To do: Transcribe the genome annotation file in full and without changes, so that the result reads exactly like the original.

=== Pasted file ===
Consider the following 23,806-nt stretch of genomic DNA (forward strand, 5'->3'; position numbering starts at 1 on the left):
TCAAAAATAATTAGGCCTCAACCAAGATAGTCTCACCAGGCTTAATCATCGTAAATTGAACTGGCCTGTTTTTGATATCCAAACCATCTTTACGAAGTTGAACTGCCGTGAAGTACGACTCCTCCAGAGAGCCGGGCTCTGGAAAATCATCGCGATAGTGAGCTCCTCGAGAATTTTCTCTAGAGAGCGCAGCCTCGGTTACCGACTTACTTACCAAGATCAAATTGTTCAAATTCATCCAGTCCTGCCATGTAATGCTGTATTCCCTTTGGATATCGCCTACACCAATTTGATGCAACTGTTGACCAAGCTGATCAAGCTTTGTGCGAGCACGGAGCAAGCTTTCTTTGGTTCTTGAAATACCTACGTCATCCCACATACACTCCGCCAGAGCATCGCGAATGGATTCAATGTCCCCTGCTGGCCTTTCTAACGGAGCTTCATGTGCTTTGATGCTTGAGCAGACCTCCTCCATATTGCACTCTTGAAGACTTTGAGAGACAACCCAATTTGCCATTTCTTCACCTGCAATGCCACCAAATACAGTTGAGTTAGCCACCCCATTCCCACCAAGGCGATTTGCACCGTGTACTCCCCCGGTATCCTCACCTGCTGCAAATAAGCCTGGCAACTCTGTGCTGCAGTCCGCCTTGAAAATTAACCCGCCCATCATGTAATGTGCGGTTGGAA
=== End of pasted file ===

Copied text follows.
Consider the following 23,806-nt stretch of genomic DNA (forward strand, 5'->3'; position numbering starts at 1 on the left):
TCAAAAATAATTAGGCCTCAACCAAGATAGTCTCACCAGGCTTAATCATCGTAAATTGAACTGGCCTGTTTTTGATATCCAAACCATCTTTACGAAGTTGAACTGCCGTGAAGTACGACTCCTCCAGAGAGCCGGGCTCTGGAAAATCATCGCGATAGTGAGCTCCTCGAGAATTTTCTCTAGAGAGCGCAGCCTCGGTTACCGACTTACTTACCAAGATCAAATTGTTCAAATTCATCCAGTCCTGCCATGTAATGCTGTATTCCCTTTGGATATCGCCTACACCAATTTGATGCAACTGTTGACCAAGCTGATCAAGCTTTGTGCGAGCACGGAGCAAGCTTTCTTTGGTTCTTGAAATACCTACGTCATCCCACATACACTCCGCCAGAGCATCGCGAATGGATTCAATGTCCCCTGCTGGCCTTTCTAACGGAGCTTCATGTGCTTTGATGCTTGAGCAGACCTCCTCCATATTGCACTCTTGAAGACTTTGAGAGACAACCCAATTTGCCATTTCTTCACCTGCAATGCCACCAAATACAGTTGAGTTAGCCACCCCATTCCCACCAAGGCGATTTGCACCGTGTACTCCCCCGGTATCCTCACCTGCTGCAAATAAGCCTGGCAACTCTGTGCTGCAGTCCGCCTTGAAAATTAACCCGCCCATCATGTAATGTGCGGTTGGAA